As readers of this commentary are only too well aware, in the last eight months the Federal Reserve has flipped from a policy of raising interest rates to reducing them. In tandem with this, the much-ballyhooed reversal of the Treasury debt purchases that the Fed made during Quantitative Easing (QE) has also died a premature death.
Source: Federal Reserve Bank SOMA report
You remember the whole “the Fed is going to sell off the Treasuries it purchased during QE” story that was making the rounds a few years ago. The idea was that if the Fed didn’t shrink its historically large portfolio of US government debt, the soundness of the whole monetary system would be called into question. The Modern Monetary Theory (MMT) folks had pointed out that a compliant central bank purchasing government debt was akin to monetization, and to prove them wrong A Price Had to Be Paid for the deficit else the politicians would figure out they could simply spend money without any discipline from the bond market. But as you can see, that Quantitative Tightening (QT) concept was heavy on pitch and non-existent in performance. In fact, the Fed has been purchasing long-dated notes and bonds pretty much the whole time, keeping their position flat at roughly $550 billion even as some of their holdings become shorter than 10 years maturity with the passage of time.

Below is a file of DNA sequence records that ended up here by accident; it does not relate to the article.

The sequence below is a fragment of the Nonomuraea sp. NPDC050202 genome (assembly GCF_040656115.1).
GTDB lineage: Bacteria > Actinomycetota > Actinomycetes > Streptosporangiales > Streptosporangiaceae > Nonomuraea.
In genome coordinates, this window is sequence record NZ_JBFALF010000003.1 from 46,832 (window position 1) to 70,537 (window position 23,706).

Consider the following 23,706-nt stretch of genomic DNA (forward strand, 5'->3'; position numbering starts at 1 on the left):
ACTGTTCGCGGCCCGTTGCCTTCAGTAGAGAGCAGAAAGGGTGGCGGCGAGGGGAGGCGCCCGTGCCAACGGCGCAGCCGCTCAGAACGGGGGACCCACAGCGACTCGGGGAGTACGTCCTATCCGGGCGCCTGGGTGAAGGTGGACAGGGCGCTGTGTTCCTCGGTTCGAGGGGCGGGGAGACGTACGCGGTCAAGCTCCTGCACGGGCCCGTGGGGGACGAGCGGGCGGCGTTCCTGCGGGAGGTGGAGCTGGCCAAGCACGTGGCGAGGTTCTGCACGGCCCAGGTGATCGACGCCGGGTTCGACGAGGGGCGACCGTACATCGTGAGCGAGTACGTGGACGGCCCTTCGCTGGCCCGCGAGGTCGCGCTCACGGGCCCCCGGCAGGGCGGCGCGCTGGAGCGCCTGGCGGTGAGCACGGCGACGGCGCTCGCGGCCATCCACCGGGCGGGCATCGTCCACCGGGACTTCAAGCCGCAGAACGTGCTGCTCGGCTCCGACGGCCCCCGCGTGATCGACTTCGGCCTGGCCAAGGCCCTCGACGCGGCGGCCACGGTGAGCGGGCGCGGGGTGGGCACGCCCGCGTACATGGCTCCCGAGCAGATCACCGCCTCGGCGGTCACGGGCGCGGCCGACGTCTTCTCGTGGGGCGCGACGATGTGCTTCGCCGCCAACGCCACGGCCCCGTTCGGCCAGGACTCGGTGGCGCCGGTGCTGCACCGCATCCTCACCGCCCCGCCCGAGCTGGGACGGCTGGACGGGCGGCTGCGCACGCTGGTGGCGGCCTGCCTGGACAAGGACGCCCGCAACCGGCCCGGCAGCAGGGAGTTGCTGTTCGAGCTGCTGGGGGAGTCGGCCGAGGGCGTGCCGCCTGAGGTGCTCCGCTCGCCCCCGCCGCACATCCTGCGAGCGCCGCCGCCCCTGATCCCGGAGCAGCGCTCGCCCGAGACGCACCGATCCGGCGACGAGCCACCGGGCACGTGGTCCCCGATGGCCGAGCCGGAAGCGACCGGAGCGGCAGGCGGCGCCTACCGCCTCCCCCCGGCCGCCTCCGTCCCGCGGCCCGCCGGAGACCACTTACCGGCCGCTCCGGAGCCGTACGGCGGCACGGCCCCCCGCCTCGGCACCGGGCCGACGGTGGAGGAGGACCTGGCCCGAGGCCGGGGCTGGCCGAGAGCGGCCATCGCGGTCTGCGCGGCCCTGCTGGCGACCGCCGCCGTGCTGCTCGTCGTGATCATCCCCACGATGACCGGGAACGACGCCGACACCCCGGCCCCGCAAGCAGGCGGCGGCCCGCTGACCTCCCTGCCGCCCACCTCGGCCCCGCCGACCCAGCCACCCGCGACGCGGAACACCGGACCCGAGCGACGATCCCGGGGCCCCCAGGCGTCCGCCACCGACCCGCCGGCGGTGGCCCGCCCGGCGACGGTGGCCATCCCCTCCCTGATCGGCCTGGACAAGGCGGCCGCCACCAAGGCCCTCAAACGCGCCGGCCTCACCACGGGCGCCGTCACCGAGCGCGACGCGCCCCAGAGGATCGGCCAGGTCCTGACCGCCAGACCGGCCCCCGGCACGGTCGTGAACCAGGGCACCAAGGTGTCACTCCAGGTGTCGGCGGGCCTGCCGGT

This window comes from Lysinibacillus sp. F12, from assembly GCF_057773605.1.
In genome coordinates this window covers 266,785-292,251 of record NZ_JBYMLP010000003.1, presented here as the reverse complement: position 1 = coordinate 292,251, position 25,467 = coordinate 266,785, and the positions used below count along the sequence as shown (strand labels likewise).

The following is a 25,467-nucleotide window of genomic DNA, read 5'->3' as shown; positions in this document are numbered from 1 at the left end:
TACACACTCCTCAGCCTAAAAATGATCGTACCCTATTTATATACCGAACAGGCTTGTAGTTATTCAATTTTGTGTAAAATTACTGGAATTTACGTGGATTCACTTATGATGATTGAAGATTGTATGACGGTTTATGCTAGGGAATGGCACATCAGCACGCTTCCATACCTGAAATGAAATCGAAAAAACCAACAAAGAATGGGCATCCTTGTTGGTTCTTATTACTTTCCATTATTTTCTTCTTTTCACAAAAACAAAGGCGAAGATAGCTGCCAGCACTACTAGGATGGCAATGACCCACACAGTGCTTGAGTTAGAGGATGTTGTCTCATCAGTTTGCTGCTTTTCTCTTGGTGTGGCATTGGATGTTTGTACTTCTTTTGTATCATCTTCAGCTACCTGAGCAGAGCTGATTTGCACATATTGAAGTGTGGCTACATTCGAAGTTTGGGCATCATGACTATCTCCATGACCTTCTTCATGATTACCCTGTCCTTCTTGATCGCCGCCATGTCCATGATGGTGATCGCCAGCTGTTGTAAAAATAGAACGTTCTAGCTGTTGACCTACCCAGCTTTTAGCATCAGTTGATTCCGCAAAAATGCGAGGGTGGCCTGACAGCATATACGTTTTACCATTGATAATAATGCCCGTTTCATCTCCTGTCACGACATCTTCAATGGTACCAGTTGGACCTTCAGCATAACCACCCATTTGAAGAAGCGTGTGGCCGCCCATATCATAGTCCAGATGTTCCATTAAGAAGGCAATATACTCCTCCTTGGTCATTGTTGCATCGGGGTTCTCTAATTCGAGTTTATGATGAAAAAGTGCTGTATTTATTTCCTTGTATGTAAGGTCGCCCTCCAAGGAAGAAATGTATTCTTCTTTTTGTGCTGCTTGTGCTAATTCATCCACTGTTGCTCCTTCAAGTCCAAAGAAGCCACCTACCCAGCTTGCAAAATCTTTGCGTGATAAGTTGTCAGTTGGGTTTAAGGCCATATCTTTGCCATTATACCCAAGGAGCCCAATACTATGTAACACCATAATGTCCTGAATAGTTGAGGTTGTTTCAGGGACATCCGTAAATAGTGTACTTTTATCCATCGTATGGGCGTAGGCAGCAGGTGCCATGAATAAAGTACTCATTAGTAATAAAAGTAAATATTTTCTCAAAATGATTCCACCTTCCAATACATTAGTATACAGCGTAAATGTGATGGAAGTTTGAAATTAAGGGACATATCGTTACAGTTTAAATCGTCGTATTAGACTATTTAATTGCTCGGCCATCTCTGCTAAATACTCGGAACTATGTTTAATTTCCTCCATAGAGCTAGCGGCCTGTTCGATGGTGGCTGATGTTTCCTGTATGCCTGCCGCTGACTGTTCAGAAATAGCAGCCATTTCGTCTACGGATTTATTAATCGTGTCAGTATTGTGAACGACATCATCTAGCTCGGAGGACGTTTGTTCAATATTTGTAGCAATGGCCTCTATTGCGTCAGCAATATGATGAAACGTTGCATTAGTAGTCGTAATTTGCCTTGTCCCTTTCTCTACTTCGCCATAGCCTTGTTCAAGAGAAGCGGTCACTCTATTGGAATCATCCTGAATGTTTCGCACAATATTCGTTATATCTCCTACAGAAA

At the same time, the continued growth in Treasury issuance has brought the percentage of long-term debt owned by the Fed back to near the 15% levels that prevailed before the QE experiment. This leaves the Fed plenty of room to engage in the QE/faux tightening cycle once more in the coming years. And in spite of continued trillion dollar annual deficits coexisting with record low bond yields, mainstream financial commentators still cling to the belief that Washington cannot spend money into existence absent market consequences. Perhaps the fact that it can is too horrifying for them to contemplate.
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